Legal Aid 

Contingent to the initial Legal Aid grant, Ms Anglin was required to make a contribution to the Legal Aid certificate in the sum of $5,000.00 due to Ms Anglin having shares at the Credit Union; there has been subsequent requirements in the sums of $4,000.00 each, one of which has been paid and the other outstanding.  In each contribution, the Christian community came forward and covered the contributions, but new demands for legal aid contributions inevitably brought delays in hearing the matter.
The Director’s demands for a mandatory contribution are risking a dangerous precedent against matters brought on the grounds of “interest of justice” and may amount to a fundamental breach of the right to access one’s rights or to be defended from an arbitrary action of the government (the Governor is a public servant employed by the Cayman Islands Government, although appointed by the Queen) or seek a remedy against the government. A constitutional challenge is one of the actions that is protected from costs and the Legal Aid law also allows for the Director to disallow contributions in the interest of justice.

What is the latest on the judicial review?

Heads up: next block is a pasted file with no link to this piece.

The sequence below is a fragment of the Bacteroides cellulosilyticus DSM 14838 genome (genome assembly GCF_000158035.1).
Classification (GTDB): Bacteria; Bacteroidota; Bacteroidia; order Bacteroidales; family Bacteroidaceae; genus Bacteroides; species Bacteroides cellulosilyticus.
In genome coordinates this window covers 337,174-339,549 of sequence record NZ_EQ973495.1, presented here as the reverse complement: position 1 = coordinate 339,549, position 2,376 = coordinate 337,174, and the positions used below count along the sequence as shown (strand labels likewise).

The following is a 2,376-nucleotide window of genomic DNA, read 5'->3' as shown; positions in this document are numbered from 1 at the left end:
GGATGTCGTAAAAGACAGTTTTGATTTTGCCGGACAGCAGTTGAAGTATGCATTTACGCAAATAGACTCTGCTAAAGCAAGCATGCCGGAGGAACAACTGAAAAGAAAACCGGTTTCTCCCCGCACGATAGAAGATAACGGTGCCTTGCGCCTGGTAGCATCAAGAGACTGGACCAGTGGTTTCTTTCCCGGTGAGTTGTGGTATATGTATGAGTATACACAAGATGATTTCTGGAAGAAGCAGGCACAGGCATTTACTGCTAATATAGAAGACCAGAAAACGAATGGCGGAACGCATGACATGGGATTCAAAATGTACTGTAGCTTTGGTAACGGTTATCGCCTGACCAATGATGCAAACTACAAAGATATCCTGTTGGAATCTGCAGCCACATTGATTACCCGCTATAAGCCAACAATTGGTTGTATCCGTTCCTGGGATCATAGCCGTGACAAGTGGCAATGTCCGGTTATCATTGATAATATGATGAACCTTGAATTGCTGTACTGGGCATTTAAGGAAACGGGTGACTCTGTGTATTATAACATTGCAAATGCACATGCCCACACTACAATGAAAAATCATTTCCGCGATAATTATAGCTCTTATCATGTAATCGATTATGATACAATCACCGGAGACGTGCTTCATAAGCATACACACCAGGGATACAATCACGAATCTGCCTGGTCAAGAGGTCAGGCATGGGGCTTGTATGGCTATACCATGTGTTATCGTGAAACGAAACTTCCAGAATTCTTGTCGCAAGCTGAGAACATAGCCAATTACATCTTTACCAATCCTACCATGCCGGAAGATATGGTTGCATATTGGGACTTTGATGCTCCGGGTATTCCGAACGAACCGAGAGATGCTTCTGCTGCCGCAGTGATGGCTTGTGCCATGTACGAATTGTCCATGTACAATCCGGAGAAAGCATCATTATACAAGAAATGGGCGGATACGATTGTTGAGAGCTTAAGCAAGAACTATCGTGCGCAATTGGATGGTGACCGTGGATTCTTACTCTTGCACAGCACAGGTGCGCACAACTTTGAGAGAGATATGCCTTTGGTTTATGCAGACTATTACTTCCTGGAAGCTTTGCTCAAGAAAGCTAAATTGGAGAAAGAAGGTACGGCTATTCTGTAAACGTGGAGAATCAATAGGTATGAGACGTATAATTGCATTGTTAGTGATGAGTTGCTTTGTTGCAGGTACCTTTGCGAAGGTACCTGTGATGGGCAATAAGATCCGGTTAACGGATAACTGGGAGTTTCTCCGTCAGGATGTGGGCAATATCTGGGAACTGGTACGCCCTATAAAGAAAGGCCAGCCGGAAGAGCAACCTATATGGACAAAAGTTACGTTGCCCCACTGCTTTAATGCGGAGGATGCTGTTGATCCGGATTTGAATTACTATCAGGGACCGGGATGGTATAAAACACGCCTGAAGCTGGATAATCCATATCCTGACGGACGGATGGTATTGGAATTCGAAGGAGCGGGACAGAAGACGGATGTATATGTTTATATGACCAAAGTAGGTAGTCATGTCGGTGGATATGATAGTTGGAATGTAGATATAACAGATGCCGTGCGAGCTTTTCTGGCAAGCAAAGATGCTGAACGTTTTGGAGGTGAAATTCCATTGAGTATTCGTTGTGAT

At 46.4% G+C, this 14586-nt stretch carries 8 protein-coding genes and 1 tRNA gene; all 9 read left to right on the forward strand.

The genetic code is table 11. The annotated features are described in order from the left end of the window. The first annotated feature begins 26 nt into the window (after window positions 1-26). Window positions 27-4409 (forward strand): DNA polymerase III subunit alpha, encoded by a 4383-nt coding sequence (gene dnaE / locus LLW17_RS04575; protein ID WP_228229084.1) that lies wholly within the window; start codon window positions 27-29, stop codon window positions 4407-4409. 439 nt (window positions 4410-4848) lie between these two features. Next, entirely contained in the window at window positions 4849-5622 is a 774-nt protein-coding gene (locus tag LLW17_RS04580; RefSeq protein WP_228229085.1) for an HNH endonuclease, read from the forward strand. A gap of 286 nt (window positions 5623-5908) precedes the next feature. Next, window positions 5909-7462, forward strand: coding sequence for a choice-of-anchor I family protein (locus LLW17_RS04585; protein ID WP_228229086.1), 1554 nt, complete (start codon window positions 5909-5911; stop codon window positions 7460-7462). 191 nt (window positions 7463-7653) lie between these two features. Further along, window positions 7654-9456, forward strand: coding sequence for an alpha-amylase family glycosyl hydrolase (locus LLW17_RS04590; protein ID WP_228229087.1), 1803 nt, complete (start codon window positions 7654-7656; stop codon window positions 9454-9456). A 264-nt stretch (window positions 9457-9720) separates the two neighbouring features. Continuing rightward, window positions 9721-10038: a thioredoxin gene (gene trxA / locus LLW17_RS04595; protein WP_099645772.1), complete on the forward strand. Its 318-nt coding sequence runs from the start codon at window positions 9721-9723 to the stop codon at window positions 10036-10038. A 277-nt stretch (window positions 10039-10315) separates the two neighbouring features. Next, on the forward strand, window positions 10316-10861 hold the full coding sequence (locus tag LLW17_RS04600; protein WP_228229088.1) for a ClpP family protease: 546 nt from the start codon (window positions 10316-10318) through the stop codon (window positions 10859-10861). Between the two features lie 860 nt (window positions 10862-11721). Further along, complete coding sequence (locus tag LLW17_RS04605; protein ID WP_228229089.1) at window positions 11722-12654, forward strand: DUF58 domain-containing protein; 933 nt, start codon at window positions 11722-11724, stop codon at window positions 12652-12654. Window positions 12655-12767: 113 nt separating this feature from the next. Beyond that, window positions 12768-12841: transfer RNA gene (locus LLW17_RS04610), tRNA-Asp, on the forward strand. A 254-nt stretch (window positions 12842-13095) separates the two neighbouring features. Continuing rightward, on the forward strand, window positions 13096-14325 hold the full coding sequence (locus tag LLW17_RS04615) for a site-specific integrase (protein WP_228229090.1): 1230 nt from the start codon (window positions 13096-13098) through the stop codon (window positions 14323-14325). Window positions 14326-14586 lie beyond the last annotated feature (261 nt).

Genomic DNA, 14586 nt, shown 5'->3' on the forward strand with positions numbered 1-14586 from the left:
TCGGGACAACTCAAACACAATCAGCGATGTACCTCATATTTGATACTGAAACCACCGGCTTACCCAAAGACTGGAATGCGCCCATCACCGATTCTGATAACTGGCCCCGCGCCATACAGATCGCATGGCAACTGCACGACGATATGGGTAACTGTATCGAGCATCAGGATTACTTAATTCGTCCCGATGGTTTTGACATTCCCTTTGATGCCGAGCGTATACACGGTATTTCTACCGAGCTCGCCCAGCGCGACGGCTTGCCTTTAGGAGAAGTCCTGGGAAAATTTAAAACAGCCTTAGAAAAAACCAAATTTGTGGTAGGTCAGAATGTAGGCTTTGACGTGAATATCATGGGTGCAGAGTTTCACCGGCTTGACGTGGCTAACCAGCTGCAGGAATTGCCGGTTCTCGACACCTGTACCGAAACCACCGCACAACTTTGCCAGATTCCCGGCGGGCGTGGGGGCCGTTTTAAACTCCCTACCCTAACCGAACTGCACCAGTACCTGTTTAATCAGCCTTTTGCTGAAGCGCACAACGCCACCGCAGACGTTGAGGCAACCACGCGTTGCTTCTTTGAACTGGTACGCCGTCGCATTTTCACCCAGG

The judicial review has been scheduled for a hearing on 12th December 2021, more than one year after the proceedings commenced and the law was passed.  Says Ms Anglin: “They say it is due to the Crown’s counsel being unavailable until then.  This comes after having to get a ministerial opinion on “international obligations” in December that put the case off until after February of 2021.  If it had been properly researched ascertaining lawfulness, there would have been no need for obtaining a ministerial submission in 2021; they would have had it on file, having obtained and ascertained that point BEFORE passing the law. God’s got this. And even if He does not deliver me, I still will not bow. God and my right…I will have them both.”
The application against the governor is supported by CACPE and its members as good and of God.  CACPE takes the opportunity to remind the Christian community that the way to win is to preach, teach and speak the Truth consistently and fearlessly: Jesus Christ is Lord and Saviour, he died for our sins and he IS returning. Regardless of how many believe it or accept it.
Watch for our subsequent articles as we break down the judicial review and bring other legal, civic and political education to you, free of charge.